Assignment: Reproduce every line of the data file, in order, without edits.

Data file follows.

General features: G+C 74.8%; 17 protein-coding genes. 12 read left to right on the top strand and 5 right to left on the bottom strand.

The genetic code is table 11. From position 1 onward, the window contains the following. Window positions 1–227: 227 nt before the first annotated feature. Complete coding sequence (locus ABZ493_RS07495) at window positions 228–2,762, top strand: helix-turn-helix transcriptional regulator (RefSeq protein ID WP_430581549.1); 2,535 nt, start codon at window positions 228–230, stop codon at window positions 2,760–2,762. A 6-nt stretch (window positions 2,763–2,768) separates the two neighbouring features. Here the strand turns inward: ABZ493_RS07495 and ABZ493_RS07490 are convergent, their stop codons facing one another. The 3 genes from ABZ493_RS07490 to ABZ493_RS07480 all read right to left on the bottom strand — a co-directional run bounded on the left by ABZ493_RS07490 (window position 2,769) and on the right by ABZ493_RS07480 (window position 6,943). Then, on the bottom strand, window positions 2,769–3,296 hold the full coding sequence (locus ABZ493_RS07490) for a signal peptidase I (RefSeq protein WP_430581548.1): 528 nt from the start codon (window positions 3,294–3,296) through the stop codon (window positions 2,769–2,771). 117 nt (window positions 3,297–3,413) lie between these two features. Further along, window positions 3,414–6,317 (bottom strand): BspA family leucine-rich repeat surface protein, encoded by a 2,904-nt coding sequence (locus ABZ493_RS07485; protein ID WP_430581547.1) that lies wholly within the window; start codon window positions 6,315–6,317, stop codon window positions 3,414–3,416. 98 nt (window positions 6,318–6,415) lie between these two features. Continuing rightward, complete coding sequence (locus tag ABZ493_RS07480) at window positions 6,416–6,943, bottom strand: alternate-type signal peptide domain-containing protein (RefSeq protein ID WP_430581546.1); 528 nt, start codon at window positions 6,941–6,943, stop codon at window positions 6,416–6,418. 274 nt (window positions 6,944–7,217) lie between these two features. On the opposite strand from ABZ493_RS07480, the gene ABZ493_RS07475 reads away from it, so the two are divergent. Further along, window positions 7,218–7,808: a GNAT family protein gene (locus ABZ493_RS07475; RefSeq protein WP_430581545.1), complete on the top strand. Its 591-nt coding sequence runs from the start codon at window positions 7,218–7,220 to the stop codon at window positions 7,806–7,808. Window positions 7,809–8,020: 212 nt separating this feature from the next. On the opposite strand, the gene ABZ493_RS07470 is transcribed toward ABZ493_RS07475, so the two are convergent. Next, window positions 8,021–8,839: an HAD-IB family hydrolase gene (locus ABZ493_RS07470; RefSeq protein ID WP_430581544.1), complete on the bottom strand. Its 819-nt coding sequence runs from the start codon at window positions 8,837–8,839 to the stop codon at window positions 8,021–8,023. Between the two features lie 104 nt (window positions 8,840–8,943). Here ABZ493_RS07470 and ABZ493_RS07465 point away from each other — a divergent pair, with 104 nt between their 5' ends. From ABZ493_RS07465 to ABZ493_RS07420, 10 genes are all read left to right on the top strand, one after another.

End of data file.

General features: G+C 74.8%; 17 protein-coding genes. 12 read left to right on the top strand and 5 right to left on the bottom strand.

The genetic code is table 11. From position 1 onward, the window contains the following. Window positions 1–227: 227 nt before the first annotated feature. Complete coding sequence (locus ABZ493_RS07495) at window positions 228–2,762, top strand: helix-turn-helix transcriptional regulator (RefSeq protein ID WP_430581549.1); 2,535 nt, start codon at window positions 228–230, stop codon at window positions 2,760–2,762. A 6-nt stretch (window positions 2,763–2,768) separates the two neighbouring features. Here the strand turns inward: ABZ493_RS07495 and ABZ493_RS07490 are convergent, their stop codons facing one another. The 3 genes from ABZ493_RS07490 to ABZ493_RS07480 all read right to left on the bottom strand — a co-directional run bounded on the left by ABZ493_RS07490 (window position 2,769) and on the right by ABZ493_RS07480 (window position 6,943). Then, on the bottom strand, window positions 2,769–3,296 hold the full coding sequence (locus ABZ493_RS07490) for a signal peptidase I (RefSeq protein WP_430581548.1): 528 nt from the start codon (window positions 3,294–3,296) through the stop codon (window positions 2,769–2,771). 117 nt (window positions 3,297–3,413) lie between these two features. Further along, window positions 3,414–6,317 (bottom strand): BspA family leucine-rich repeat surface protein, encoded by a 2,904-nt coding sequence (locus ABZ493_RS07485; protein ID WP_430581547.1) that lies wholly within the window; start codon window positions 6,315–6,317, stop codon window positions 3,414–3,416. 98 nt (window positions 6,318–6,415) lie between these two features. Continuing rightward, complete coding sequence (locus tag ABZ493_RS07480) at window positions 6,416–6,943, bottom strand: alternate-type signal peptide domain-containing protein (RefSeq protein ID WP_430581546.1); 528 nt, start codon at window positions 6,941–6,943, stop codon at window positions 6,416–6,418. 274 nt (window positions 6,944–7,217) lie between these two features. On the opposite strand from ABZ493_RS07480, the gene ABZ493_RS07475 reads away from it, so the two are divergent. Further along, window positions 7,218–7,808: a GNAT family protein gene (locus ABZ493_RS07475; RefSeq protein WP_430581545.1), complete on the top strand. Its 591-nt coding sequence runs from the start codon at window positions 7,218–7,220 to the stop codon at window positions 7,806–7,808. Window positions 7,809–8,020: 212 nt separating this feature from the next. On the opposite strand, the gene ABZ493_RS07470 is transcribed toward ABZ493_RS07475, so the two are convergent. Next, window positions 8,021–8,839: an HAD-IB family hydrolase gene (locus ABZ493_RS07470; RefSeq protein ID WP_430581544.1), complete on the bottom strand. Its 819-nt coding sequence runs from the start codon at window positions 8,837–8,839 to the stop codon at window positions 8,021–8,023. Between the two features lie 104 nt (window positions 8,840–8,943). Here ABZ493_RS07470 and ABZ493_RS07465 point away from each other — a divergent pair, with 104 nt between their 5' ends. From ABZ493_RS07465 to ABZ493_RS07420, 10 genes are all read left to right on the top strand, one after another.